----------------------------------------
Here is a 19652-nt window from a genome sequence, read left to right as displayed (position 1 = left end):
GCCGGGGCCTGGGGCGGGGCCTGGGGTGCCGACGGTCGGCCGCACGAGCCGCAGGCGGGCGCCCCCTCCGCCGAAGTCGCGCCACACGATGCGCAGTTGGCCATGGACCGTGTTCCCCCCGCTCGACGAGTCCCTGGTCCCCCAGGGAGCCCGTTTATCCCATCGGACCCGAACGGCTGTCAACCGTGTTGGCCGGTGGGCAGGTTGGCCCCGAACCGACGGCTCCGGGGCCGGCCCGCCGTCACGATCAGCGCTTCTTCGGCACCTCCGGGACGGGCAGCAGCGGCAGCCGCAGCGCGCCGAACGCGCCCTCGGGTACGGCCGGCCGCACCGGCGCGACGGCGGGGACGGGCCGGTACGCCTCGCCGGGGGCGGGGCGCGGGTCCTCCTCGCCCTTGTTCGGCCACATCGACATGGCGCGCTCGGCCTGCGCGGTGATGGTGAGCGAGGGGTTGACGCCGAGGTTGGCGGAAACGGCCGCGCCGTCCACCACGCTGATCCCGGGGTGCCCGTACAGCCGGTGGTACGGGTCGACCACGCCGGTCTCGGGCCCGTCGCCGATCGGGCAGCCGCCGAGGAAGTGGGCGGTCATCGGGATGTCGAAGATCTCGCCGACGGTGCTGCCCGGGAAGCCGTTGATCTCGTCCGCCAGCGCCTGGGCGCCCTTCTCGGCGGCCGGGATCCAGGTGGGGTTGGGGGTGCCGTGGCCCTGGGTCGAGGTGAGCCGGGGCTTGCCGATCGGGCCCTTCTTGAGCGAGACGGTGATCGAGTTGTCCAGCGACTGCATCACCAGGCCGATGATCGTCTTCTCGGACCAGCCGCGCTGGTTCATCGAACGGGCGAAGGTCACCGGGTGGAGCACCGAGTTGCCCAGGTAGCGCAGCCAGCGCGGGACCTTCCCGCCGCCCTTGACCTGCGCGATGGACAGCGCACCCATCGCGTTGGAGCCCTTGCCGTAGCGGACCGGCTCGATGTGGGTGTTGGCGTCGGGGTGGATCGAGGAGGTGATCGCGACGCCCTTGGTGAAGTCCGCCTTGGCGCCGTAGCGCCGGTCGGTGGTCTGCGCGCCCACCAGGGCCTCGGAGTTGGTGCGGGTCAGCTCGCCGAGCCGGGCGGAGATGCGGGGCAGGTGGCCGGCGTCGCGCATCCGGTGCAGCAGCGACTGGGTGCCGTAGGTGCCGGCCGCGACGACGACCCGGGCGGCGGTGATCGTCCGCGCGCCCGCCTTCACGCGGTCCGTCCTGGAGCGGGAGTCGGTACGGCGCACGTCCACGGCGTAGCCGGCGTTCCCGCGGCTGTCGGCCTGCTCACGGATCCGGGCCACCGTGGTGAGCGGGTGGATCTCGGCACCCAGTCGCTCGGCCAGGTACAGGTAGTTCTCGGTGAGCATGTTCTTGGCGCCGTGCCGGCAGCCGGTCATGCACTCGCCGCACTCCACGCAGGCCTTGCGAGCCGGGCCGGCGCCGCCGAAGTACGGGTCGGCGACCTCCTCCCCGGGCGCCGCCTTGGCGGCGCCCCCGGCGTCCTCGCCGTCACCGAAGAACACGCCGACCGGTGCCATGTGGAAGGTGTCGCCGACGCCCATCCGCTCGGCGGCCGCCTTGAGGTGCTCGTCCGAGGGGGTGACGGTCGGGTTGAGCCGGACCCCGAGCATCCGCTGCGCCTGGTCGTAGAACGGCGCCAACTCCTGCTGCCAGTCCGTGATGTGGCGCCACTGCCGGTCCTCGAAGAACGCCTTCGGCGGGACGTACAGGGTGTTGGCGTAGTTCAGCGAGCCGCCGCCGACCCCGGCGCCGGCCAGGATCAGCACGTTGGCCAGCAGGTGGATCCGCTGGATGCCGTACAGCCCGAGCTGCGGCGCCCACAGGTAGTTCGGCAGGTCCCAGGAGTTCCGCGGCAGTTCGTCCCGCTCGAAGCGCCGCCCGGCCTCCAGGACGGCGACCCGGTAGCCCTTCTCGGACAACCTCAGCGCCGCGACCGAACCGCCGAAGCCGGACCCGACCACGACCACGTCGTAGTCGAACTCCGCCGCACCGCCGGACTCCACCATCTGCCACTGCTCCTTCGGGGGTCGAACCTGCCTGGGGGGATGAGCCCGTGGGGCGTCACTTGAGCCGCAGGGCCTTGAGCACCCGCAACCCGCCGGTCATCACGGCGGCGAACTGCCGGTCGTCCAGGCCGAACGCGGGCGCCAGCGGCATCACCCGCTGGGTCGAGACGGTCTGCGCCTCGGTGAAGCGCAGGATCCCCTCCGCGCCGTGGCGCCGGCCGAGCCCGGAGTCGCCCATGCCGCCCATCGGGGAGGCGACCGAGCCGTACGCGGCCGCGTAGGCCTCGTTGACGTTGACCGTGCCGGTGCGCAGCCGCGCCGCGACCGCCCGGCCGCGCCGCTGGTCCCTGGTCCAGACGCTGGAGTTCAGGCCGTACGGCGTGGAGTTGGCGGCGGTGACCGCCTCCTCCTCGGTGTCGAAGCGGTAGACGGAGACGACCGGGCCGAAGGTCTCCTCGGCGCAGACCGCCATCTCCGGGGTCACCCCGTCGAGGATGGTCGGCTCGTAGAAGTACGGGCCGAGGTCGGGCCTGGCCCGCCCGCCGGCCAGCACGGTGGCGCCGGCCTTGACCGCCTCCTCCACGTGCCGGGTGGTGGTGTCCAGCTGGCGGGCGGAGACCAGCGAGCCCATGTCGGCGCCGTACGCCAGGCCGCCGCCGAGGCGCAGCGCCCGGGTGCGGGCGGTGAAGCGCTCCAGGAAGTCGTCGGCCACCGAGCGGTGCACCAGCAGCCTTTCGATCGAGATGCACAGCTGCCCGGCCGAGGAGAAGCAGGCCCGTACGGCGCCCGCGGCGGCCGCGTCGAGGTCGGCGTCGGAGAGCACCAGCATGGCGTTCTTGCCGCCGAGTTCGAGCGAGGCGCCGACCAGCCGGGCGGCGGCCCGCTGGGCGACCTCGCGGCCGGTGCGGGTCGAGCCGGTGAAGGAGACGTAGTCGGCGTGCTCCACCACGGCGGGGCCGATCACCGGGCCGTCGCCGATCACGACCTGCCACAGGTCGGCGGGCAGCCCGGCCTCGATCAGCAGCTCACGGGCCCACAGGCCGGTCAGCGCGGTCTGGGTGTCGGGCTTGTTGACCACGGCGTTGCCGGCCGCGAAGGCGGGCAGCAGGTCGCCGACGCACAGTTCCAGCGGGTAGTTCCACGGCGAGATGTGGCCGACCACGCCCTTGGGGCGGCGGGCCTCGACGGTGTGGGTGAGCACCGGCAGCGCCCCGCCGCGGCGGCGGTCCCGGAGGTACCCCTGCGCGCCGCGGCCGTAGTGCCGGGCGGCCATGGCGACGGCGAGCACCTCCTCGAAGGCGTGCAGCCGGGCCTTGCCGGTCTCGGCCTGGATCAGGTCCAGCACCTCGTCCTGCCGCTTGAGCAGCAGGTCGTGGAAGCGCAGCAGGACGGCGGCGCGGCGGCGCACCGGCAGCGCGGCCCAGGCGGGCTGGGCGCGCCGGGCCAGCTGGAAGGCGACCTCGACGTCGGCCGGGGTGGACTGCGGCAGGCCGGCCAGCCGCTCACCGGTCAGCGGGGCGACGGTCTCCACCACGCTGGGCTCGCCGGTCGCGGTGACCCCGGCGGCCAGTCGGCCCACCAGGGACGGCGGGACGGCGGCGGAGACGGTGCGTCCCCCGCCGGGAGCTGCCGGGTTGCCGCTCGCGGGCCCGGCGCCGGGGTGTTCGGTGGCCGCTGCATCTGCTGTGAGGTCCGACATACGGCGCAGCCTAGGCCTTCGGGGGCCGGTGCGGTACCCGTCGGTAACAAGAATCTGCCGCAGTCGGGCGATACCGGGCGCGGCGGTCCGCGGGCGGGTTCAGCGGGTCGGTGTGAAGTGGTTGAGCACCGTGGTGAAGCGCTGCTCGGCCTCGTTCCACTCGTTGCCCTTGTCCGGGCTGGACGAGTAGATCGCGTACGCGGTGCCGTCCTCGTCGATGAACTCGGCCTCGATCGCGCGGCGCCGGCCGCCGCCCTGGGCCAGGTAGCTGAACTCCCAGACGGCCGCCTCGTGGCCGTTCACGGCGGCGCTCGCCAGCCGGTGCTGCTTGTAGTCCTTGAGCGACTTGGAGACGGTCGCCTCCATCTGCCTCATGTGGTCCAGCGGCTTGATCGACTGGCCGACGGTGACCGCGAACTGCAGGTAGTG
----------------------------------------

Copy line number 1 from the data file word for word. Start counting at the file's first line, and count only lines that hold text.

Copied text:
Here is a 19652-nt window from a genome sequence, read left to right as displayed (position 1 = left end):